Do plant smells repel snails?

Why are some seedlings more commonly eaten by slugs and snails?  It is often thought to be down to taste. But new research from the University of Plymouth suggests it may be the smells produced by young seedlings that attract the molluscs.

The research looked specifically at the eating habits of snails in grasslands - where it is known that some plants survive a mollusc attack better than others. "We quantified seedling selection by snails (Cornu aspersum) for 14 common, European grassland species," writes Dr Mick Hanley, Assoc Prof in Plant-Animal Interactions. "Seedling acceptability was subsequently compared with species-specific expression of constitutive secondary defence metabolites (CSDMs), and VOCs (volatile organic compounds)."
In other words, researchers compared the snails' selection of plants based on their taste (CSDMs) and on their smell (VOCs).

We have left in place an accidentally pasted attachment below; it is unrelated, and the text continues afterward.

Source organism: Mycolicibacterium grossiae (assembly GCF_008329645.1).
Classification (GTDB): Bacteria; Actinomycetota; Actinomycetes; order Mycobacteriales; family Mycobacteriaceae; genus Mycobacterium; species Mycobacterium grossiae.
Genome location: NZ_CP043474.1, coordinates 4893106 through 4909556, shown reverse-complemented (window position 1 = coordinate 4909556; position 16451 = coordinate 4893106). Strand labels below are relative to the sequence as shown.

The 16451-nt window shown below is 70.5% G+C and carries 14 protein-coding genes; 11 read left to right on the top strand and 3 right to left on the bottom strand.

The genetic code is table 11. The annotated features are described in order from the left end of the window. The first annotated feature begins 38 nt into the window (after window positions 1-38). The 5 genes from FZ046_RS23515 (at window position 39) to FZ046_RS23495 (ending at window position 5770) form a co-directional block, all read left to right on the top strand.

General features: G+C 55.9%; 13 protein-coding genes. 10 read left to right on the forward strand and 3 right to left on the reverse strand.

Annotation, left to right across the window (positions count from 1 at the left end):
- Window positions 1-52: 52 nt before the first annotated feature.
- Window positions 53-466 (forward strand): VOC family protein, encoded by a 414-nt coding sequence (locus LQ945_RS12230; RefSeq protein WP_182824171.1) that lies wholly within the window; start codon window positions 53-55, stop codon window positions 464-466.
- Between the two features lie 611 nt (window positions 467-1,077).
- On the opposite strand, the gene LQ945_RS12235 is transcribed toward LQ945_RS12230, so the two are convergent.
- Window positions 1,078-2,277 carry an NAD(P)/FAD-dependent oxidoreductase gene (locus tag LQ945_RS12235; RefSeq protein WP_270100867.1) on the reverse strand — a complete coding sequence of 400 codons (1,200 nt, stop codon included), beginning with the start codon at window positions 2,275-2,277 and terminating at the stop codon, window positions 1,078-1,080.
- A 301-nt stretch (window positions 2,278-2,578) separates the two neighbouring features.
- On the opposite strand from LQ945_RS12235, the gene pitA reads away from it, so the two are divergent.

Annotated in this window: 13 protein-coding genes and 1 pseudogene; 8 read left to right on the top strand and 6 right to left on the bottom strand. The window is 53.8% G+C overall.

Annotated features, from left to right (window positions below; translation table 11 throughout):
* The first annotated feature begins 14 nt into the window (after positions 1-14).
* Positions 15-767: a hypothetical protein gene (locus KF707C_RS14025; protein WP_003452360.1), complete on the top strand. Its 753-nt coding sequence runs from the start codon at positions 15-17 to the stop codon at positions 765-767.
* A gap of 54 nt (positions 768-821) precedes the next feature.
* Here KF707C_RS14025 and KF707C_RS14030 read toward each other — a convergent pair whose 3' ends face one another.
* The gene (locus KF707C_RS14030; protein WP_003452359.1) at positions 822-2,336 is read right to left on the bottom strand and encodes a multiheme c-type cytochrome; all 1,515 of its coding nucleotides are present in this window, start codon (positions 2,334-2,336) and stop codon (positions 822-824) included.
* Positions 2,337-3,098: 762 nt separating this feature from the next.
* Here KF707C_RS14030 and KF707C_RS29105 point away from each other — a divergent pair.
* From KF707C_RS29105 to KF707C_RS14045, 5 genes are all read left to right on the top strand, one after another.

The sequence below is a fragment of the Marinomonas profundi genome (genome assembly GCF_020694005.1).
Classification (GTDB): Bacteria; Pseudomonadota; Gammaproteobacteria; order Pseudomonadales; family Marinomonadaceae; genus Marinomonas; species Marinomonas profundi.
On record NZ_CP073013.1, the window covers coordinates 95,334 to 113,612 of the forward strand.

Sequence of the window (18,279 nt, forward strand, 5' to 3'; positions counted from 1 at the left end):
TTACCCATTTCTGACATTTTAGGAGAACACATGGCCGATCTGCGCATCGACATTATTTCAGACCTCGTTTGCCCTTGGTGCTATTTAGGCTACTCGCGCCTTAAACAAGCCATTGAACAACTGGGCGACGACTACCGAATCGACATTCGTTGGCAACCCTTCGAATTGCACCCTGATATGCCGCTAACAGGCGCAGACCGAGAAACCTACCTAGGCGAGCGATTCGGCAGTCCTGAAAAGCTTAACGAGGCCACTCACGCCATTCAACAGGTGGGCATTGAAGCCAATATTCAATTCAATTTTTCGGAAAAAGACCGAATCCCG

The results showed there was no relationship between the snails’ choices and the presence of CSDMs, but there was strong correlation with VOCs. It seems that certain VOCs, such as green leaf volatiles (3-hexen-1-ol acetate), were particularly offensive to the molluscs; whereas the taste of specific monoterpenes (β-ocimene) were identified as likely attractants.

Futher research is needed to identify exactly what volatile compounds repel snails. These could be used as naturally occuring herbicide controls.

Garden Organic members with long memories will remember the research led by Lawrence Hills on Perfume Against Pests in 1960s, as well as the Members' Experiment in 1971 of using garlic oil as a natural resistance to slugs and snails.

For Dr Hanley's full report and results, see here  in the Annals of Botany.

Monday, 10 December 2018